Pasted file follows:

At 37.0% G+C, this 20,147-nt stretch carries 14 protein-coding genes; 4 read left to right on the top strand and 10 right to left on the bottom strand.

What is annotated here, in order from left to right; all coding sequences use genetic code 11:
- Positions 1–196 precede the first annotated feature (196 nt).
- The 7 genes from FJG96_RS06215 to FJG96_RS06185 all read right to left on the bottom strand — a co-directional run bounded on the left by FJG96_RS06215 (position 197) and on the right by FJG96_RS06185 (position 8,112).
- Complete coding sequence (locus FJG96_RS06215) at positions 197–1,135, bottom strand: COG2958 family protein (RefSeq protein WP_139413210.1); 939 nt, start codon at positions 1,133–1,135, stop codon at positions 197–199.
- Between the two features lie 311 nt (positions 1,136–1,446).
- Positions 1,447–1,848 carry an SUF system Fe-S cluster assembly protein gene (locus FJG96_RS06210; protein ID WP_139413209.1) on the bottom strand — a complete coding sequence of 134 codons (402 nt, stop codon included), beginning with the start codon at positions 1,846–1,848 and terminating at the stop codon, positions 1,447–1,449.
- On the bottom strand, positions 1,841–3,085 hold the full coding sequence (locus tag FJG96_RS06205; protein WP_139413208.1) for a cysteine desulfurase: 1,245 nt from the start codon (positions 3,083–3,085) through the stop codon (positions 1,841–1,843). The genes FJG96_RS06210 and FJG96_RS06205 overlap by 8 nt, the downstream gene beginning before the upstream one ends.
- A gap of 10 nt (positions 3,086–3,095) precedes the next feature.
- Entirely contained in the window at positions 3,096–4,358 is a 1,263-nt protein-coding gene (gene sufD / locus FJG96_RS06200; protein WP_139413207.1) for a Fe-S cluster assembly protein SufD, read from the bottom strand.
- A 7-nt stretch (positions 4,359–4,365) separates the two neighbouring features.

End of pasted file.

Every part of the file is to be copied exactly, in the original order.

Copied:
At 37.0% G+C, this 20,147-nt stretch carries 14 protein-coding genes; 4 read left to right on the top strand and 10 right to left on the bottom strand.

What is annotated here, in order from left to right; all coding sequences use genetic code 11:
- Positions 1–196 precede the first annotated feature (196 nt).
- The 7 genes from FJG96_RS06215 to FJG96_RS06185 all read right to left on the bottom strand — a co-directional run bounded on the left by FJG96_RS06215 (position 197) and on the right by FJG96_RS06185 (position 8,112).
- Complete coding sequence (locus FJG96_RS06215) at positions 197–1,135, bottom strand: COG2958 family protein (RefSeq protein WP_139413210.1); 939 nt, start codon at positions 1,133–1,135, stop codon at positions 197–199.
- Between the two features lie 311 nt (positions 1,136–1,446).
- Positions 1,447–1,848 carry an SUF system Fe-S cluster assembly protein gene (locus FJG96_RS06210; protein ID WP_139413209.1) on the bottom strand — a complete coding sequence of 134 codons (402 nt, stop codon included), beginning with the start codon at positions 1,846–1,848 and terminating at the stop codon, positions 1,447–1,449.
- On the bottom strand, positions 1,841–3,085 hold the full coding sequence (locus tag FJG96_RS06205; protein WP_139413208.1) for a cysteine desulfurase: 1,245 nt from the start codon (positions 3,083–3,085) through the stop codon (positions 1,841–1,843). The genes FJG96_RS06210 and FJG96_RS06205 overlap by 8 nt, the downstream gene beginning before the upstream one ends.
- A gap of 10 nt (positions 3,086–3,095) precedes the next feature.
- Entirely contained in the window at positions 3,096–4,358 is a 1,263-nt protein-coding gene (gene sufD / locus FJG96_RS06200; protein WP_139413207.1) for a Fe-S cluster assembly protein SufD, read from the bottom strand.
- A 7-nt stretch (positions 4,359–4,365) separates the two neighbouring features.